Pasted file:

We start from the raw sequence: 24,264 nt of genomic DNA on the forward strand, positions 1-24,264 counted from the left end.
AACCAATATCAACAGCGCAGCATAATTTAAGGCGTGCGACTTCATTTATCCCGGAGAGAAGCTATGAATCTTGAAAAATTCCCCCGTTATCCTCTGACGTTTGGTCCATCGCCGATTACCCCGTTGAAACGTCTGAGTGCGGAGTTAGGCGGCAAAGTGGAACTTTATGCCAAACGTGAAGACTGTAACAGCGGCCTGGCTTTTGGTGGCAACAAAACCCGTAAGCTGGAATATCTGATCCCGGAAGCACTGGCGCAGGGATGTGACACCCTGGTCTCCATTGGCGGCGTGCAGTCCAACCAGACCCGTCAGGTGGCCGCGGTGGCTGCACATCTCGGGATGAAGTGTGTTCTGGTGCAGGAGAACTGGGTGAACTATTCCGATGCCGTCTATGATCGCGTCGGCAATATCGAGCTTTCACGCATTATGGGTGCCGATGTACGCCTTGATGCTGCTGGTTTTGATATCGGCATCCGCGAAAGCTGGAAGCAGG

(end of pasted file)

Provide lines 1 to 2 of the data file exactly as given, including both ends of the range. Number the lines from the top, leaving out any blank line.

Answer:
We start from the raw sequence: 24,264 nt of genomic DNA on the forward strand, positions 1-24,264 counted from the left end.
AACCAATATCAACAGCGCAGCATAATTTAAGGCGTGCGACTTCATTTATCCCGGAGAGAAGCTATGAATCTTGAAAAATTCCCCCGTTATCCTCTGACGTTTGGTCCATCGCCGATTACCCCGTTGAAACGTCTGAGTGCGGAGTTAGGCGGCAAAGTGGAACTTTATGCCAAACGTGAAGACTGTAACAGCGGCCTGGCTTTTGGTGGCAACAAAACCCGTAAGCTGGAATATCTGATCCCGGAAGCACTGGCGCAGGGATGTGACACCCTGGTCTCCATTGGCGGCGTGCAGTCCAACCAGACCCGTCAGGTGGCCGCGGTGGCTGCACATCTCGGGATGAAGTGTGTTCTGGTGCAGGAGAACTGGGTGAACTATTCCGATGCCGTCTATGATCGCGTCGGCAATATCGAGCTTTCACGCATTATGGGTGCCGATGTACGCCTTGATGCTGCTGGTTTTGATATCGGCATCCGCGAAAGCTGGAAGCAGG